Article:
Let’s say it’s one in the morning, and someone calls in. Buyer one’s only open from 9:00 AM to 9:00 PM Monday through Saturday. Buyer three is only open from 9:00 AM to 5:00 PM Monday through Friday. Buyer two is open 24/7, so it doesn’t matter what the payout is, if everyone’s closed it goes to whoever is available and open. Very simply. A payout happens. Maybe it comes through a network. Perhaps it doesn’t. Maybe it goes through a broker. Perhaps you’re direct with the buyer. It doesn’t matter. Payout is issued, you get paid.
Routing Based on Concurrency
I find that the more brokers or networks a call flow goes through, the fewer people are on top of their capacity and their concurrency. It’s a lot to manage, and if you’re talking to a buyer through a broker that’s going through a network, and you’re talking to the network account manager, they’re not getting real-time information from their buyer. They’ve got to go through a broker too. Maybe the buyer’s not responsive. You run into an issue of capacity, which is the number of concurrent calls that can go to a buyer at any given time. That’s why, if you’re going to maximize your margin, eventually making direct relationships with buyers is going to be how you make the most money. Not necessarily because they’re going to pay you more even, but because you have that direct line of communication and you can adequately load balance your call flow.
When someone talks about load balancing their call flow based on CC, or concurrency, especially in the chat, they’re going to call it CC. They’re talking about the number of simultaneous phone calls that someone can handle at any given time. If a publisher says, “Hey, I’ve got 50 CC of auto insurance phone calls.” That means they have 50 people at all times on the phone, talking to auto insurance salespeople. If a buyer, for instance, says that they can handle 20 CC, that means they have 20 people available at any given time to take 20 simultaneous concurrent phone calls.
You always want to ask if you’re working with a network, what the concurrency is. If anyone ever tells you, “Oh, we can take unlimited.” That’s not how a call center works. Call centers have people in them, and they need people to answer the phone. Now, let’s think about this for a minute. To take unlimited phone calls, you have to have countless people.
That’s not possible, but let’s assume for a minute that you could take a whole, giant amount of extra phone calls. What does that mean? That would mean that you have, I don’t know, 50, or 100, or 1000 humans are sitting around, doing nothing, getting paid for it, waiting around for a phone call to happen. Now, the most expensive part of any call center is the labor; it’s the humans. The number one thing that any call center wants to fix is their call flow efficiency, and that means that for sales they want 100% of their salespeople on the phone at any given time, so that they make the most money per call, per sales agent, they possibly can.
Very few call centers run at 100%. I don’t even know if it’s possible. The best I’ve ever seen is people reach the 90s simply because it’s hard to manage call flow. When you’re talking to a network, like I said, and they say, “Yeah, we have unlimited. We can take as many as we want.” That is a recipe for disaster because you’re going to send a whole bunch of phone calls in there, they’re not going to get answered. You’re not getting paid for it. The network doesn’t care, because if the phone call doesn’t get answered and they don’t get paid, you don’t get paid. Of course, the network’s going to say, “Yeah, send as many phone calls as you can.” Because well, if it doesn’t get paid for, that’s your problem. It’s not theirs. It’s essential to understand the interests and alignments when you’re working with these companies.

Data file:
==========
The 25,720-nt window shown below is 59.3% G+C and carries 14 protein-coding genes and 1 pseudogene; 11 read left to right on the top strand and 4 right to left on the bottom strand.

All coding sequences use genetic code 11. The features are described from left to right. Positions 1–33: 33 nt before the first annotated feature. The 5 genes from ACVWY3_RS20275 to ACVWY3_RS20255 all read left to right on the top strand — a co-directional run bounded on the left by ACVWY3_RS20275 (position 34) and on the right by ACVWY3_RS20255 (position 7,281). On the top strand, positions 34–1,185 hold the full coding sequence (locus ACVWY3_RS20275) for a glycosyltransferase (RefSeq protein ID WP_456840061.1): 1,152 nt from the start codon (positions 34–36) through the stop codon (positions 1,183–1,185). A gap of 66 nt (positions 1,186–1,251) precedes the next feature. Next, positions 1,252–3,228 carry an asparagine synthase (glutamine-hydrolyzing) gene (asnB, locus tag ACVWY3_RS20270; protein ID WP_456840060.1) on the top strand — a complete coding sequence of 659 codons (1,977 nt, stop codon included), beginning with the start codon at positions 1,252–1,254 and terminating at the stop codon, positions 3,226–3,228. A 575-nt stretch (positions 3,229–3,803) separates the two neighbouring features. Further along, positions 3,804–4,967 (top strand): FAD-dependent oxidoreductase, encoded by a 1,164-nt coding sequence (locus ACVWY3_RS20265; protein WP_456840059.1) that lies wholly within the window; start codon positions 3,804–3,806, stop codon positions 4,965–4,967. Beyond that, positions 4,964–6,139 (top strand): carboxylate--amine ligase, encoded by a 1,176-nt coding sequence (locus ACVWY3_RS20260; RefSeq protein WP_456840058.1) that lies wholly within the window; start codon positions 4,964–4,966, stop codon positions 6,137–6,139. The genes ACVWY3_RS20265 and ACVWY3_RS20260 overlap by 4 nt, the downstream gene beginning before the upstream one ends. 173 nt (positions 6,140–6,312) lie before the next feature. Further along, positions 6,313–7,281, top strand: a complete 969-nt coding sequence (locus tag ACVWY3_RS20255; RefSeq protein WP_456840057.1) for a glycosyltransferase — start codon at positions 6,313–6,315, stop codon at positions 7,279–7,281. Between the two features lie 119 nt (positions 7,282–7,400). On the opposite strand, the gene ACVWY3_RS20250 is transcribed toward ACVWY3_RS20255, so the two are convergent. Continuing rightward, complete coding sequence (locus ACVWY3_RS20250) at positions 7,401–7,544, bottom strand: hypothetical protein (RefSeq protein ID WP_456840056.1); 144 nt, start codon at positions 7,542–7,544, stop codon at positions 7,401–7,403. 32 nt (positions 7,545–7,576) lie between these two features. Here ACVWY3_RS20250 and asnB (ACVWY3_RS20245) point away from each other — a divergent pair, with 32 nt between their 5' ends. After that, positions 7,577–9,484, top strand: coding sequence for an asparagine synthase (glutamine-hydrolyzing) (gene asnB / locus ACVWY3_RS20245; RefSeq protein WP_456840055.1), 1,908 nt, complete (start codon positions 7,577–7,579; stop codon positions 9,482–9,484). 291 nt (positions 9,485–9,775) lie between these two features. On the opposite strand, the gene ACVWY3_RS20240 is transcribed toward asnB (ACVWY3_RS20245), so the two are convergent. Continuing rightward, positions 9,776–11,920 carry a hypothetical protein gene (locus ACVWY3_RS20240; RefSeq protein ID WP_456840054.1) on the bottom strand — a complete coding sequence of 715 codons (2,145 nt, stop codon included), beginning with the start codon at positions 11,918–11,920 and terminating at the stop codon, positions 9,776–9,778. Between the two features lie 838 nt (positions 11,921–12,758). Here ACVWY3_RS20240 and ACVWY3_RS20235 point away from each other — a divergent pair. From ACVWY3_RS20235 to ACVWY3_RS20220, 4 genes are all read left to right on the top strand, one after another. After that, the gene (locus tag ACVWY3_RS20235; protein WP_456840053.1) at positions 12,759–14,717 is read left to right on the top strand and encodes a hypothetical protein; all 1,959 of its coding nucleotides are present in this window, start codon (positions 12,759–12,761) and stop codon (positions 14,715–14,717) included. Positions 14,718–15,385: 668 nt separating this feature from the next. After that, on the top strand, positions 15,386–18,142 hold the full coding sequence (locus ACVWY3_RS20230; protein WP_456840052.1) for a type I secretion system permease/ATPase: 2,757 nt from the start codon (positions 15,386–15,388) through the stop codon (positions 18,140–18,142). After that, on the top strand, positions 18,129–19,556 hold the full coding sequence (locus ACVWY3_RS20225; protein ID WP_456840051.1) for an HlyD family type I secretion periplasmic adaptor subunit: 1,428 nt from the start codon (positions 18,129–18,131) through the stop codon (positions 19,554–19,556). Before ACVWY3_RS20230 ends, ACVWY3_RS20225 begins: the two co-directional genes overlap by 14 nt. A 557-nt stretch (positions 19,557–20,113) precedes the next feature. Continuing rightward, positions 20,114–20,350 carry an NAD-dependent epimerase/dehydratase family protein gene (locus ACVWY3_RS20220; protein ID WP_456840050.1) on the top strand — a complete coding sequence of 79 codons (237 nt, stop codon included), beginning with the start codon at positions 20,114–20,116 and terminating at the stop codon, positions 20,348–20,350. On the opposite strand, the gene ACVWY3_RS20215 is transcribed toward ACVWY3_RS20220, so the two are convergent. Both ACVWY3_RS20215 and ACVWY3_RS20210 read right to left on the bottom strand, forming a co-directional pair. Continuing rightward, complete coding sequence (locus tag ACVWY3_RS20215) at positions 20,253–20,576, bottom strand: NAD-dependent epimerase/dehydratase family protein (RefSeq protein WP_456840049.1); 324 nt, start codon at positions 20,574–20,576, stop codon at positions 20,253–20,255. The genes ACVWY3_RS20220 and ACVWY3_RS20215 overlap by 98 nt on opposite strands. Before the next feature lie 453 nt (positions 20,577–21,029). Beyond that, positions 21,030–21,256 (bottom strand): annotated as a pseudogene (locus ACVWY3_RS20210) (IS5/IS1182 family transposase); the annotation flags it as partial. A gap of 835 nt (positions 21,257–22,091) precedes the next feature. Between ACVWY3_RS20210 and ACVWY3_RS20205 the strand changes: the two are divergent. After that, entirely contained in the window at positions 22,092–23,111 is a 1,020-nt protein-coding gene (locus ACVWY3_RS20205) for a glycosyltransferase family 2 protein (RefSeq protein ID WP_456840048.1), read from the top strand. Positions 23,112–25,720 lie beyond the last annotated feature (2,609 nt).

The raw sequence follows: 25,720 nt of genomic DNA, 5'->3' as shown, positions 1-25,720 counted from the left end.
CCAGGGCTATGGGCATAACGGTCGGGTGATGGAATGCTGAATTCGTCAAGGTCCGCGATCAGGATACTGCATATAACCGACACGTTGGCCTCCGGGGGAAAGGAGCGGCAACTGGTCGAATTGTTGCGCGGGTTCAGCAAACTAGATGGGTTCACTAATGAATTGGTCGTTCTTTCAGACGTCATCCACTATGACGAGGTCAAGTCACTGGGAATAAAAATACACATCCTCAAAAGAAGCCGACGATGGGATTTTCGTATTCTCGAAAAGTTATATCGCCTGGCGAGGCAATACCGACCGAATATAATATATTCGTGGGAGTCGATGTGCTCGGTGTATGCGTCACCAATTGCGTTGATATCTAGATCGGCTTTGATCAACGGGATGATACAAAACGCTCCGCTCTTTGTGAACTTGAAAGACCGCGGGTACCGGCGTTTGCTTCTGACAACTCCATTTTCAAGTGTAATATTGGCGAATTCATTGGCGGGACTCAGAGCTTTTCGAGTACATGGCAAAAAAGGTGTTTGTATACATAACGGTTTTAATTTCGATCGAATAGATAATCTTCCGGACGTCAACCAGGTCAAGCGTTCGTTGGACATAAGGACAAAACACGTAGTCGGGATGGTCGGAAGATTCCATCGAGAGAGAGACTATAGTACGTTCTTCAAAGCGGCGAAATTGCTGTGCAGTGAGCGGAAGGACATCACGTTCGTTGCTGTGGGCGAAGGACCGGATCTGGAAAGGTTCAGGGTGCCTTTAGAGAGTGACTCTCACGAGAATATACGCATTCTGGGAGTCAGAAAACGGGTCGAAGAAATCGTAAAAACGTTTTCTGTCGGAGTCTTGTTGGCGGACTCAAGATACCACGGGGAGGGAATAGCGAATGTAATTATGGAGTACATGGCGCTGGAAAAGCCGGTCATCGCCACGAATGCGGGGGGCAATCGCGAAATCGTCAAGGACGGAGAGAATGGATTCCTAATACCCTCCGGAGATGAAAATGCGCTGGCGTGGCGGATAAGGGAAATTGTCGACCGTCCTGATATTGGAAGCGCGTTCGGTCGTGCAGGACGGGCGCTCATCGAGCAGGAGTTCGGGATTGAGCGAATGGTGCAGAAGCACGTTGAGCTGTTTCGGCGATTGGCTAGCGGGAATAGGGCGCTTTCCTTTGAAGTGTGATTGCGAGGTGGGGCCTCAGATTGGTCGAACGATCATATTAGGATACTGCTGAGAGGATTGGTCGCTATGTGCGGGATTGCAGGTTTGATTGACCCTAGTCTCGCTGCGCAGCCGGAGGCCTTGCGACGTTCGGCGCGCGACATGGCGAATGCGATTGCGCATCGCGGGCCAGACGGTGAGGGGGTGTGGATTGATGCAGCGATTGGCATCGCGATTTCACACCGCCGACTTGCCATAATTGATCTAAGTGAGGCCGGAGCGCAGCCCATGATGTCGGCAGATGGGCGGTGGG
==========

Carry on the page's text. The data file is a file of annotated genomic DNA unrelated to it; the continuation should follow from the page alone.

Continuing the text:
The publisher, they get their tracking number. A customer calls it, Ringba’s going to take a look at how many concurrent phone calls all the buyers have. You can configure the concurrency of a buyer flat, you can say they can take 10 CC at all times, or you can set their hourly concurrency by day, which is the best way to do it.
The best way to configure your concurrency if you’re running calls to multiple buyers, is on an hourly basis, especially if you’re direct with those buyers. Because call centers operate like any other business, humans got to take the calls, right? What do humans do? They use the bathroom, and they eat stuff. At noon, lunch hour happens, and a lot of call centers do not run 15-minute shifts. They don’t have people starting every 15 minutes. They run a shift like a regular business. They have them come in at 8:00 AM, or noon, or whatever it is. There’s going to be fluctuation in the number of humans available to take those calls, based on the hours of the call center’s operation.
If you want to be smart about this, what you want to understand is, okay, Monday through Friday, what’s your schedule look like? How does your concurrency change? The call center’s going to say, “Oh, well, maybe at noon is lunch hour, we lose 20% of our capacity. Shift change is at 2:00 PM, we get a lot more capacity then. Then at 7:00 PM, half the agents go home. We still want phone calls until 11:00, but we have half the capacity.” What you’re going to find is that most people aren’t asking these questions to their buyers, and so they get a lot of no answers, they get a lot of rings or busies, or whatever, because they don’t understand the scheduling of their buyers.